Tesla ‘Considering’ Sigma Lithium Buyout

Image credit: Tesla

Telsa reportedly in talks about acquiring Canada’s Sigma Lithium as demand for key EV battery material vastly outpaces supply

Canada-based Sigma Lithium Resources saw its US-listed shares rise 21 percent in aftermarket trading on Friday following a report that Tesla was considering buying the firm, which mines materials used in EV batteries.

Bloomberg reported the electric carmaker was considering a takeover of Sigma Lithium as demand for the materials vastly outpaces supply.

Tesla has been speaking with potential advisers about a bid, the report said, citing unnamed sources.

Sigma Lithium is one of several options the EV manufacturer is looking into as it considers carrying out its own refining, one of the report’s sources was cited as saying.

Tesla's Gigafactory 3 in Shanghai. Image credit: Tesla
Tesla’s Gigafactory 3 in Shanghai. Image credit: Tesla

High demand

Negotiations are in the early stages and may not lead to a deal, the report said.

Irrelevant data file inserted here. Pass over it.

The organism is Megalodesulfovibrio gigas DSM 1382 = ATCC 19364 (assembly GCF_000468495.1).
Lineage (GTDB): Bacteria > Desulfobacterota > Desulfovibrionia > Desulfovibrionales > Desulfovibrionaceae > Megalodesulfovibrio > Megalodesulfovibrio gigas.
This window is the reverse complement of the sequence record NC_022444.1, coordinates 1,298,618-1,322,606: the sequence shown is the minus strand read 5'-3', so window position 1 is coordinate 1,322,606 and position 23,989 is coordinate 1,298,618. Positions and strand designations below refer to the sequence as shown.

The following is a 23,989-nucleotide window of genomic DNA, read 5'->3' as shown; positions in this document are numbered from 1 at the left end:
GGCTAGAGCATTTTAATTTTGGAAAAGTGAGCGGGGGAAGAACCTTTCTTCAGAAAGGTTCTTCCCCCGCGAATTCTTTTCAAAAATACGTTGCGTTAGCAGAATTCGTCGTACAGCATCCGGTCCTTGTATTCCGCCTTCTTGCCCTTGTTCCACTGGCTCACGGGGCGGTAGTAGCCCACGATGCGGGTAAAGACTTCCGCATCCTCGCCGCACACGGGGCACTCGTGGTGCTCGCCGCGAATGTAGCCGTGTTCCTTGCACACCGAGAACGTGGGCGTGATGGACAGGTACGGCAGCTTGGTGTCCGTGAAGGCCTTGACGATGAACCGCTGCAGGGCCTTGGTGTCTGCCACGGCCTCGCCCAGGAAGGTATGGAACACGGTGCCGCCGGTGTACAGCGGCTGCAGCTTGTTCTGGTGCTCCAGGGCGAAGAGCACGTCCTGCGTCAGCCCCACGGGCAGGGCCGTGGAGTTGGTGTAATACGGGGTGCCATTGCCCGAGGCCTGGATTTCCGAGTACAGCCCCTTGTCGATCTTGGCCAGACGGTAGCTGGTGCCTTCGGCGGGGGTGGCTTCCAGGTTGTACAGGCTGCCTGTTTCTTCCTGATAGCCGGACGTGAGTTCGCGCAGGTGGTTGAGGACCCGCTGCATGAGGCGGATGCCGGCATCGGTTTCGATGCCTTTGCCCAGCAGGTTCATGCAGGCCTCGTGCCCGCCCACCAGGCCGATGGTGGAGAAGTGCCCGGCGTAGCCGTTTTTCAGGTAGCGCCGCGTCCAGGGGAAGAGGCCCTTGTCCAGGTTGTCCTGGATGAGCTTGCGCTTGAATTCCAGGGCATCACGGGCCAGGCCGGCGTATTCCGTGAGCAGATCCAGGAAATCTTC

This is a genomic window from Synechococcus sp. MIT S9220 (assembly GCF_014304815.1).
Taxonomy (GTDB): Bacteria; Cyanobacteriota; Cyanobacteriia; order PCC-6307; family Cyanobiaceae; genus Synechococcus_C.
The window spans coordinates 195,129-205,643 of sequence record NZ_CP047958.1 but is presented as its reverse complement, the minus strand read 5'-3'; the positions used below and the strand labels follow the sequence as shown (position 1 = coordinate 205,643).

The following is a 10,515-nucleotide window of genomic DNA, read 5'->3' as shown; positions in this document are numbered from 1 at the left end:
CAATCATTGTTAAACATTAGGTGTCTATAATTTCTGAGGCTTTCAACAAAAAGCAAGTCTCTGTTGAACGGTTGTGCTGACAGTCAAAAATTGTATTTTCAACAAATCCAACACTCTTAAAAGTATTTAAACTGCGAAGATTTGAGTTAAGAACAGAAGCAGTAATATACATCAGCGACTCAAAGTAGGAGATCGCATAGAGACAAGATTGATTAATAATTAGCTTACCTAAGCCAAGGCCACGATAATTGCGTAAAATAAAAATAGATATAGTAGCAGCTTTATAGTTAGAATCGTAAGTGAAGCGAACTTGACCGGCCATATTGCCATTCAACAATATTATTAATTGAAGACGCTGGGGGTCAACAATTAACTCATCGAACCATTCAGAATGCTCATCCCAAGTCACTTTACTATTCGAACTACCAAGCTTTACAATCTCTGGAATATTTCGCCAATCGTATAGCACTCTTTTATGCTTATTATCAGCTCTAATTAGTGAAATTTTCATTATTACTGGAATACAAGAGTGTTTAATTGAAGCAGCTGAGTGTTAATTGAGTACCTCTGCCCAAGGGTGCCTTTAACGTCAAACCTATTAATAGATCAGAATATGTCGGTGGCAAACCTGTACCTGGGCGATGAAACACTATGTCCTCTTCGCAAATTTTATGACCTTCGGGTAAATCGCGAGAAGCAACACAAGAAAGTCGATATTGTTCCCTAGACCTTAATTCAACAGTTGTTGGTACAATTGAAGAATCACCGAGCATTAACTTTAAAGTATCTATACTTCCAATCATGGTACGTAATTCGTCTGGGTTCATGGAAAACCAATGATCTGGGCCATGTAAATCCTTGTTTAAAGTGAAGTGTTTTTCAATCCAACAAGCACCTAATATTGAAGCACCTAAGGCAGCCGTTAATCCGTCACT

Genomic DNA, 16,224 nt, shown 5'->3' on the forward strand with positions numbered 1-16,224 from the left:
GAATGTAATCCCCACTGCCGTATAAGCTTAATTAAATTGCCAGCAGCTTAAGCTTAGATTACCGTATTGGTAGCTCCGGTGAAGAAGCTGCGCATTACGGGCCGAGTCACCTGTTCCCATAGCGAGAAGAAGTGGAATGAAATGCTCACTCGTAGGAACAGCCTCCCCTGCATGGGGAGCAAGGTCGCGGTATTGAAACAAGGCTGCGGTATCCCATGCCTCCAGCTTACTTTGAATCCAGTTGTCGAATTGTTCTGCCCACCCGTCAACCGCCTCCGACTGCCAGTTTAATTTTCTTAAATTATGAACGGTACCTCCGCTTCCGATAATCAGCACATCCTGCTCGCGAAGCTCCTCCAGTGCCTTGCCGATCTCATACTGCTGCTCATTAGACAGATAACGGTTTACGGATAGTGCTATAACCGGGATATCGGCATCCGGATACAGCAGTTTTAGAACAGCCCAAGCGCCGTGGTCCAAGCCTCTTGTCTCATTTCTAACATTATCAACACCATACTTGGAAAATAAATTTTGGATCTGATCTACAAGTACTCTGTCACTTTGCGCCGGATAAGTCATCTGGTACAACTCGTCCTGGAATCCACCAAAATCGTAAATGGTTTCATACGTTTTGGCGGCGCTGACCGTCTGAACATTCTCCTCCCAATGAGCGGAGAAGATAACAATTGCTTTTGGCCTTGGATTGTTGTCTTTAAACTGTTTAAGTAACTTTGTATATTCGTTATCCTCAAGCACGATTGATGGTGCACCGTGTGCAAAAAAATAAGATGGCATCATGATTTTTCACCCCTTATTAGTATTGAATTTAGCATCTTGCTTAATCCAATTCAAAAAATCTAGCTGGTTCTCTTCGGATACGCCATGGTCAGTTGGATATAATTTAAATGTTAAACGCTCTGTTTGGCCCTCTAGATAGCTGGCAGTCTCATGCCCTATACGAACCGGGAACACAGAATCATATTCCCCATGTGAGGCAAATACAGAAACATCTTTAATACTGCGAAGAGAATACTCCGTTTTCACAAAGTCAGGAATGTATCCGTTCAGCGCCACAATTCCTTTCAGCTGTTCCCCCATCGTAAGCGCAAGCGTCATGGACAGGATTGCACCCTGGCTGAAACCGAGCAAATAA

One barrier to a buyout is Sigma Lithium’s high share price, which has tripled in the past 12 months as EV makers search for supplies of battery materials.

The firm is developing a lithium rock deposit in Brazil called Groto do Cirilio and said in December mineral reserves there were 63 percent higher than previously thought.

The company plans to open the mine by April to produce spodumene concentrate, which can be used to produce the lithium hydroxide metal preferred by Tesla, BMW and some other carmakers.

Hydroelectric power

The project plans to use hydroelectric power to reduce its carbon footprint.

Tesla chief executive Elon Musk said last year he would be open to purchasing a mining company if doing so would help speed up adoption of electric vehicle technologies.

Nickel is another key battery mineral, with Tesla signing a deal with Brazilian mining firm Vale S.A. to source the material last March.

In 2020 Tesla was reportedly in talks with Canada’s Giga Metals to develop a carbon-neutral mine for nickel and cobalt.